INTRODUCTION
BITING THE INVISIBLE HAND
A tattered, makeshift curtain rises on a ragtag troupe of blackface min-
strels preparing to offer their interpretation of Harriet Beecher Stowe’s
Uncle Tom’s Cabin to a rural audience in a converted barn. So begins
Mickey’s Mellerdrammer (Disney, 1933), a telling artifact from early
twentieth- century American popular culture.1 In this cartoon short, Walt
Disney Productions’ wildly popular new star joins his “girlfriend,” Min-
nie Mouse, and friends Goofy, Clarabelle Cow, and Horace Horsecollar
in an amateur production of the classic abolitionist tale. As with many
other versions of Stowe’s melodrama staged in the late nineteenth and
early twentieth centuries, the cartoon’s racial organization seems a bit
confused.2 The short begins with the cast backstage, preparing. Minnie as
Little Eva takes great pleasure in powdering her face and donning a blonde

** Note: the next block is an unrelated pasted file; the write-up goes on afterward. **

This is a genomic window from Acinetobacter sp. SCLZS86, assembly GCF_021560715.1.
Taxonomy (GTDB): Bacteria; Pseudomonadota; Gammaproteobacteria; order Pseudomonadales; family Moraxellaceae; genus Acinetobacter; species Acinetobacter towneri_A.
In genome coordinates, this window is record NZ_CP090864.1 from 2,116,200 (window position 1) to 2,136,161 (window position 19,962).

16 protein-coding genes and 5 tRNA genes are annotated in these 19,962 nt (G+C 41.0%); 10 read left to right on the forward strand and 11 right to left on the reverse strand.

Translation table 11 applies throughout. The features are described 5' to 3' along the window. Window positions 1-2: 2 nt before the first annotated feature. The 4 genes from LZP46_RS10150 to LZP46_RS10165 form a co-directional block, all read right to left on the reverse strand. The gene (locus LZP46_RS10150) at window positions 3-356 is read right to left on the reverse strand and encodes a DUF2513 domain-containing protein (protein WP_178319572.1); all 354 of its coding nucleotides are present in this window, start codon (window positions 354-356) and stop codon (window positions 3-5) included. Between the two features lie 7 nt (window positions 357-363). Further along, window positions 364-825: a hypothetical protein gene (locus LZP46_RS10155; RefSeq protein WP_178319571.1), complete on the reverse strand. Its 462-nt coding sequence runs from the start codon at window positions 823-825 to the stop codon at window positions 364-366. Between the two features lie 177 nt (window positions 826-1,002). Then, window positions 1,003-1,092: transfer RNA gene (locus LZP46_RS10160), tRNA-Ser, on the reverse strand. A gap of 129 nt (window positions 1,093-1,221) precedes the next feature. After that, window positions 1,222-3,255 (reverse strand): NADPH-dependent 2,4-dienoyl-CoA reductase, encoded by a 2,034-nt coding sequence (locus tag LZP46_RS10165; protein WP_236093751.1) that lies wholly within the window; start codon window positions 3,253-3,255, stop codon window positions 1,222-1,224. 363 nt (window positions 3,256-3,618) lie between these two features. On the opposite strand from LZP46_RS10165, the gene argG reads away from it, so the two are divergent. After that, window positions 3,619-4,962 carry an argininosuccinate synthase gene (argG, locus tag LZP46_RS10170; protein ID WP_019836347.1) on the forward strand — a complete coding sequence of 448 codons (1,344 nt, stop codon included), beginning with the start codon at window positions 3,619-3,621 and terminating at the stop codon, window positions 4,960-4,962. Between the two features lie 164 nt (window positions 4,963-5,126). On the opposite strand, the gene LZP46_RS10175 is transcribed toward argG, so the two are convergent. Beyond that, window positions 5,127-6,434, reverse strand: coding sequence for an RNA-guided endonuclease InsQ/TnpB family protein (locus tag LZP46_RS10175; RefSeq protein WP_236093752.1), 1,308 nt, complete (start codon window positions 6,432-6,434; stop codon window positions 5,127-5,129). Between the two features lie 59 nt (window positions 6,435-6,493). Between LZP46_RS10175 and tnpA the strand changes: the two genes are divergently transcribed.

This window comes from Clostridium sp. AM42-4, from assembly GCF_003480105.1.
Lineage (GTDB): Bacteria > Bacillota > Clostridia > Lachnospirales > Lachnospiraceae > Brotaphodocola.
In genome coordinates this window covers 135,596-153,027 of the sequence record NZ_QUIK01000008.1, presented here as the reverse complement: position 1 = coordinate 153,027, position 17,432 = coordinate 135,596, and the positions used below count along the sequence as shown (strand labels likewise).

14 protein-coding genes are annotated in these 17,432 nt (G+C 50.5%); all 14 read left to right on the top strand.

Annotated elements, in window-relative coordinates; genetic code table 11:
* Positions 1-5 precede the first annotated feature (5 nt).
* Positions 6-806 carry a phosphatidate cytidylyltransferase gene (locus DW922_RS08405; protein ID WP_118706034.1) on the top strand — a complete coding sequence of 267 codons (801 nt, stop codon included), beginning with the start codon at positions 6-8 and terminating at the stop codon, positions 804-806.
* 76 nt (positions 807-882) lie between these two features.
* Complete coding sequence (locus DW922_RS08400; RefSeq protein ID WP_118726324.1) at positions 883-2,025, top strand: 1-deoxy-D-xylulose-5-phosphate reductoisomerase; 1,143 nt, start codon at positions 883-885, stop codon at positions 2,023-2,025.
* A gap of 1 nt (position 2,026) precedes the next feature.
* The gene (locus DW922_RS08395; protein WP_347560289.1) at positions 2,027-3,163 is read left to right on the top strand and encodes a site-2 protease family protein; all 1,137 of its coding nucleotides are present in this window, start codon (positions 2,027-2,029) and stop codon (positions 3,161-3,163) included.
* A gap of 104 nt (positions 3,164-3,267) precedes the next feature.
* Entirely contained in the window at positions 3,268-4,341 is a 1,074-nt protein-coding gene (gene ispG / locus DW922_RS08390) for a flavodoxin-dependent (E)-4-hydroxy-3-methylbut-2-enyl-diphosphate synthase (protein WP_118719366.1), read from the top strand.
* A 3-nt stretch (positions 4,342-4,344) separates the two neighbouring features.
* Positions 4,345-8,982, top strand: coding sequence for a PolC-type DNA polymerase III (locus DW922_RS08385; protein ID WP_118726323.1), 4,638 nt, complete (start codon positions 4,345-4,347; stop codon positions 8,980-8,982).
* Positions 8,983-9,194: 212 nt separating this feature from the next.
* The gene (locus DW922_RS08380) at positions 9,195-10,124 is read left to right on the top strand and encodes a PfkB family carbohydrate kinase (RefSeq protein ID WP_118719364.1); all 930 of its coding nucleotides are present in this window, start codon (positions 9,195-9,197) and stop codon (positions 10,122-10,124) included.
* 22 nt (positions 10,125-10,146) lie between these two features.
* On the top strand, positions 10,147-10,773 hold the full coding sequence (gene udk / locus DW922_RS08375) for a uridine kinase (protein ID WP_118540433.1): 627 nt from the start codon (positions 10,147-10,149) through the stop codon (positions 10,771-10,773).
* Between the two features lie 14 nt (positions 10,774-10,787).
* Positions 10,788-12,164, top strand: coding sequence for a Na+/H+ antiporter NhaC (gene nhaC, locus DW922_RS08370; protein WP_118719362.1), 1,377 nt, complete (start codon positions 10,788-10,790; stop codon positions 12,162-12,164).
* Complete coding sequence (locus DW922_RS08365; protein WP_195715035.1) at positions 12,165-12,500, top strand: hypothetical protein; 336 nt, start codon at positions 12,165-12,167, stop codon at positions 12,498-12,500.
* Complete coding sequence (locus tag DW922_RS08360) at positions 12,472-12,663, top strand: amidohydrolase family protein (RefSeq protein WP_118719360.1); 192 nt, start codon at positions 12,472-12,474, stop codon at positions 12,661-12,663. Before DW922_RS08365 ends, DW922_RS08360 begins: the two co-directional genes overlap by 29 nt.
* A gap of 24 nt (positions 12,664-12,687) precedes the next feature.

wig. Clarabelle blacks up with the aid of chimney soot from an oil lamp.
Mickey—who will play both Topsy and Uncle Tom—inserts a firecracker
into his mouth and lights the fuse: he literally blasts himself into black-
ness.3 Once in costume, Mickey and Minnie take the stage, while in the
wings Goofy, in a nod to nineteenth- century stage mechanics, manipu-
lates a primitive pasteboard chorus of plantation darkies whose jaws flap
while a phonograph plays Dan Emmett’s “Dixie” . . . to which Mickey and
Minnie tap dance.4
This mixture of abolitionist melodrama and blackface minstrel show
may seem odd and contradictory, but it accurately captures one of the uses
to which Stowe’s tale was put in its long heyday. Yet what makes this scene
truly strange and contradictory is that Mickey and Clarabelle were already
minstrels before they blacked up (as was Minnie). With their white gloves,
wide mouths and eyes, and tricksterish behaviors, Mickey and his friends
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